- The head of the WHO says inquiries into the origins of COVID-19 in China are being hampered by the lack of raw data on the initial days of its spread
- A WHO-led report published in March found that the virus likely came from bats, but some scientists are not convinced
- China maintains that the lab-leak theory is “absurd” and has repeatedly said that “politicising” the issue will hamper investigations
- The WHO is expected to brief its 194 member states on Friday regarding a proposed second phase of investigations
The head of the World Health Organisation said on Thursday that inquiries into the origins of COVID-19 in China were being hampered by the lack of raw data on the initial days of its spread.
A WHO-led team spent four weeks in the central city of Wuhan and its surrounding areas, and said in a joint report in March that the virus had likely been transmitted from bats to humans via another animal.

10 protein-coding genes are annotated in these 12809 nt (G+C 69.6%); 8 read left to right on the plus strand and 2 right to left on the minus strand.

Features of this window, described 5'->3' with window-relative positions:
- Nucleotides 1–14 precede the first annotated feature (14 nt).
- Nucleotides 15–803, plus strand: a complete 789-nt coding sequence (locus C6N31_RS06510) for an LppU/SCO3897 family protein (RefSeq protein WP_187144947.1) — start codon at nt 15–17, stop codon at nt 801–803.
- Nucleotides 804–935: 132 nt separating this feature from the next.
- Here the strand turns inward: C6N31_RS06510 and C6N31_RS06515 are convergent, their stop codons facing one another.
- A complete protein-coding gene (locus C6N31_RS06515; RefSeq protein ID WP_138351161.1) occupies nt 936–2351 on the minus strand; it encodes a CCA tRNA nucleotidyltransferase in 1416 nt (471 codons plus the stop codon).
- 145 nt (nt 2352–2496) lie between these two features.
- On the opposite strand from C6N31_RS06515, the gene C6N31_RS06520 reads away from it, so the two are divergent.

It said that “introduction through a laboratory incident was considered to be an extremely unlikely pathway”, but countries including the United States and some scientists were not satisfied.
“We ask China to be transparent and open and to cooperate,” WHO Director-General Tedros Adhanom Ghebreyesus said at a news conference on Thursday.
“We owe it to the millions who suffered and the millions who died to know what happened.”
China maintains that the lab-leak theory is “absurd” and has repeatedly said that “politicising” the issue will hamper investigations.
According to the WHO’s top emergency expert Mike Ryan, Tedros will brief organisation’s 194 member states on Friday regarding a proposed second phase of investigations.
“We look forward to working with our Chinese counterparts on that process and the director-general will outline measures to member states at a meeting tomorrow, on Friday,” Ryan said.
German Health Minister Jens Spahn, who discussed the matter with Tedros on Thursday, urged China to allow investigations into the origins of the pandemic to continue, adding that more information was needed.